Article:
This week's book giveaway is in the Reactive Progamming forum. We're giving away four copies of Reactive Streams in Java: Concurrency with RxJava, Reactor, and Akka Streams and have Adam Davis on-line! See this thread for details.
Apache Tomcat seems to be the most simple to me You're joking, right? Tomcat is one of a breed of "full fat" servlet containers which offer all sorts of features you probably don't need in a lightweight, embeddable system. To decide how small you can use, first look hard at what features you really need. Can you live without web-applications and other API2.3 features? Can you live without JSP? If you don't need those two, then you also probably don't need any XML parsing. Do you need to interface with another web server, or are you happy to serve static pages with the same servlet engine. Do you need sessions and servlet lifecycle events as introduced in API2.2 ? If all you need is to serve static resources and basic servlets, at relatively low throughput, there are plenty of smaller (or more modular) servlet containers which make much more sense embedded. I suggest you look at Jetty ( http://jetty.mortbay.org/jetty/ ) and GNU Paperclips ( http://www.gnu.org/software/paperclips/ ) to start with. If even those are too complicated, I wrote a Servlet API1.0 server in about 1000 lines of code a few years ago which we might be able to come to an arrangement about.
Originally posted by Frank Carver: You're joking, right? Tomcat is one of a breed of "full fat" servlet containers which offer all sorts of features you probably don't need in a lightweight, embeddable system.
I didn't pay as much attention to the subject as I probably should have. As far as ease of use goes, I think that Tomcat is very simple. Throw your servlets in the appropriate folders and your good to go. You don't need to mess with the tomcat configuration file unless you get into more complex issues with the container.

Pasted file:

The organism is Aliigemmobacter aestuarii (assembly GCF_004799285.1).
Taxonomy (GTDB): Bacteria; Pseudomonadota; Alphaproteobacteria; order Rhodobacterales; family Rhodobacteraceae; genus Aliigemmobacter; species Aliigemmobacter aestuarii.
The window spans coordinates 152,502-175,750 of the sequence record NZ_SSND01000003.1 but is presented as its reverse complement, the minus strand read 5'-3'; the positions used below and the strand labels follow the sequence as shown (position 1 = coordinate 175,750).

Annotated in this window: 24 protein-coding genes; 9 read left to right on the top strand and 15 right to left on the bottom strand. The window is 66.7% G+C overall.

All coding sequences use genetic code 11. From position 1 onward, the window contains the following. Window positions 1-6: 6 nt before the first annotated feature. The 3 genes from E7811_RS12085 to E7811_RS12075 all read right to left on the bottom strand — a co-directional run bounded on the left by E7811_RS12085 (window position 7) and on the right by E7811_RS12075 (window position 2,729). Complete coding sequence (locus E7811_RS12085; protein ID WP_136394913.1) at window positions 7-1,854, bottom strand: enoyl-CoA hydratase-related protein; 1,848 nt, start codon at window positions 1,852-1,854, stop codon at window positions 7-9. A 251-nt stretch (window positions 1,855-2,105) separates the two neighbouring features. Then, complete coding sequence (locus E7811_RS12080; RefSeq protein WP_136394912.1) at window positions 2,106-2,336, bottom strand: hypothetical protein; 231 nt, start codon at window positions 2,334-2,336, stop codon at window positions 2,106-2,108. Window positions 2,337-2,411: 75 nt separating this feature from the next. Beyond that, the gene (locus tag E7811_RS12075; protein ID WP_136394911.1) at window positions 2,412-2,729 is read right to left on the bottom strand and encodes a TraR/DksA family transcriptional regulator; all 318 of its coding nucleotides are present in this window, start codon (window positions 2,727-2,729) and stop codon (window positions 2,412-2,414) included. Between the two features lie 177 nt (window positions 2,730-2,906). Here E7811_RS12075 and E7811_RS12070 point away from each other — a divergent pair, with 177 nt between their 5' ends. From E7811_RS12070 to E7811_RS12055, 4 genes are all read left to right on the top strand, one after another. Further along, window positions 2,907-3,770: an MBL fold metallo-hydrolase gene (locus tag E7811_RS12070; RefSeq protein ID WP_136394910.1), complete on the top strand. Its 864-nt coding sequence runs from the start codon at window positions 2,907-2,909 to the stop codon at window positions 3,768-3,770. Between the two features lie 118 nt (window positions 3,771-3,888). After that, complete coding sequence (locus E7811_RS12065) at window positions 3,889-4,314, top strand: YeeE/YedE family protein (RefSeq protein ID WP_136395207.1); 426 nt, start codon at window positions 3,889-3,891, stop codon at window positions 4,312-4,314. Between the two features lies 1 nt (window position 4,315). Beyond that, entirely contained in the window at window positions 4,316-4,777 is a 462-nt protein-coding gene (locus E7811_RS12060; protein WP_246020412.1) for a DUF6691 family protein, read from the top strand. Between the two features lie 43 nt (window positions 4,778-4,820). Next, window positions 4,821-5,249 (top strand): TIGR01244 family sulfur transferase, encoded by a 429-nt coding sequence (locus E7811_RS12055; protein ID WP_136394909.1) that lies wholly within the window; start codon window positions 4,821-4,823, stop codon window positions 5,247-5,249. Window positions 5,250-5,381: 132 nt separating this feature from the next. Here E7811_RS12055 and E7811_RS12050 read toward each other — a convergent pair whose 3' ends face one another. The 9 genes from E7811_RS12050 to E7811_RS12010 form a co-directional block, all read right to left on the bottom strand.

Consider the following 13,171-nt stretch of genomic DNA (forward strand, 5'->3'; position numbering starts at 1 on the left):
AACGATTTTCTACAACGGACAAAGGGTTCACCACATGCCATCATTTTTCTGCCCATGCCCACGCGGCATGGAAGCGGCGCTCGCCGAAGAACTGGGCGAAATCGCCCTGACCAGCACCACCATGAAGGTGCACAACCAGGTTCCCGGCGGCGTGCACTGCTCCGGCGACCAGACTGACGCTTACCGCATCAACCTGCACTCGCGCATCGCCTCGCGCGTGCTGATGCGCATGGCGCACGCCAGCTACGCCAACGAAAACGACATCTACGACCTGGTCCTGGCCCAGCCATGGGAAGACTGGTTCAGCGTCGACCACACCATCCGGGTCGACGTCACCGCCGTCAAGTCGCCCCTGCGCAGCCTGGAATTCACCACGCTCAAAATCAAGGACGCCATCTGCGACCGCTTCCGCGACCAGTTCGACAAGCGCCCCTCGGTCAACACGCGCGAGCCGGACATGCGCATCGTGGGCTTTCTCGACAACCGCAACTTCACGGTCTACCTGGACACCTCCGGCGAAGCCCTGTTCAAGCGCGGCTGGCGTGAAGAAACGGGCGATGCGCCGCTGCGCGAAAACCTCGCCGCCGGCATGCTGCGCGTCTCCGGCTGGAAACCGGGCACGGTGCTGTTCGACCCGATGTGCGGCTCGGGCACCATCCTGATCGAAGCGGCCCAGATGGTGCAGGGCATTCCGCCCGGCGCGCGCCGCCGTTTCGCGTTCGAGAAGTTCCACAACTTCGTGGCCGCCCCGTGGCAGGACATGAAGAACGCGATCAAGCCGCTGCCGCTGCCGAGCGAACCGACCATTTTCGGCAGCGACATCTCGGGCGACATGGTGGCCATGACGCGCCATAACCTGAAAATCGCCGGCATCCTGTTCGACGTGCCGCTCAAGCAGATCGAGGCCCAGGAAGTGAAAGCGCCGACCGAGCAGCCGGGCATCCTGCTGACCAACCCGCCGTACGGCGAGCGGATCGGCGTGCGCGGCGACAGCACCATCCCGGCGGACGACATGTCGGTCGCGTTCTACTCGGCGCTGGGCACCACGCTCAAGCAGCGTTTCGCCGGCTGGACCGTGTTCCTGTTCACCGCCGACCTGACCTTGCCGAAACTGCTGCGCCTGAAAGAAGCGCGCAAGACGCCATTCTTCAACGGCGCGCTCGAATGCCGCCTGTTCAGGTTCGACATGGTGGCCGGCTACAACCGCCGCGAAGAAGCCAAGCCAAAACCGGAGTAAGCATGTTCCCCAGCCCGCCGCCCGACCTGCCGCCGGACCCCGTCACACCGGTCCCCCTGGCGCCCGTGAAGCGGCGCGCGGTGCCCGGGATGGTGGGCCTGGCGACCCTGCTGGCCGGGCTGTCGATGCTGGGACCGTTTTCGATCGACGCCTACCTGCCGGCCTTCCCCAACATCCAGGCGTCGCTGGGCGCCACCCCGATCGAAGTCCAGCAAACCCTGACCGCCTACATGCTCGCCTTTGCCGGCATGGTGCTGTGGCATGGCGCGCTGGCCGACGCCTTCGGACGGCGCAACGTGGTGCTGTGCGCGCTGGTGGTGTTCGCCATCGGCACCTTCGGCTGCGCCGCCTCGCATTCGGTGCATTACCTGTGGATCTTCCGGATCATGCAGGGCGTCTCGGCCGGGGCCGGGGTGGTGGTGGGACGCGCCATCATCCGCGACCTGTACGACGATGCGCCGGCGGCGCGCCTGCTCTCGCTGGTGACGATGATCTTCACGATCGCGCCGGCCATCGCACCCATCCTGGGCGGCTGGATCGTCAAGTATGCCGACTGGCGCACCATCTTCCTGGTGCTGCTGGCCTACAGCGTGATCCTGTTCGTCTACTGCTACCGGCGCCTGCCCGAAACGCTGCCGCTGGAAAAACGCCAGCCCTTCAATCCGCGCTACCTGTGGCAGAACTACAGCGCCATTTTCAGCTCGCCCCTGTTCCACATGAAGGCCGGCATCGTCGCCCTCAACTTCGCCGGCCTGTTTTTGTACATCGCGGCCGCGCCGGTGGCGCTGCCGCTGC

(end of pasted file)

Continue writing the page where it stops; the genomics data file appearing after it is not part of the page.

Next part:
posted 16 years ago
decide how small you can use, first look hard at what features you really need
All I really need is something that abstracts away HTTP. The most basic, bare-bones implementation should suffice. I prefer to avoid deprecated code, though. Here's my thought process: The options for runtime administration of a server are basically either a web-based interface or a GUI. I'm not much of a GUI programmer, so... I'm just going to use Jetty for now. It'll cost me 0.5 megs, but it gets the job done. Paperclips doesn't make me feel warm and fuzzy (it has all the signs of being completely abandoned). Maybe I'll be able to hack in JMX someday for more generic administration. Thanks for the suggestions. [ October 28, 2002: Message edited by: David Weitzman ]
posted 16 years ago
I'm just going to use Jetty for now. It'll cost me 0.5 megs, but it gets the job done. I like Jetty, and have used it in one form or another several times, over the years. It's very modular, so you can easily strip out the bits you don't need. I'd certainly hope that with a a few hours work you could get the footprint well below 500K. Paperclips doesn't make me feel warm and fuzzy (it has all the signs of being completely abandoned). I guess this is true. I tried to get hold of it to use a while ago, and ended up having to contact the author (Nic Ferrier) directly. He's active on the advanced-servlets mailing list, and obviously still working on the Paperclips code, but he's rubbish at updating his web site and releasing code.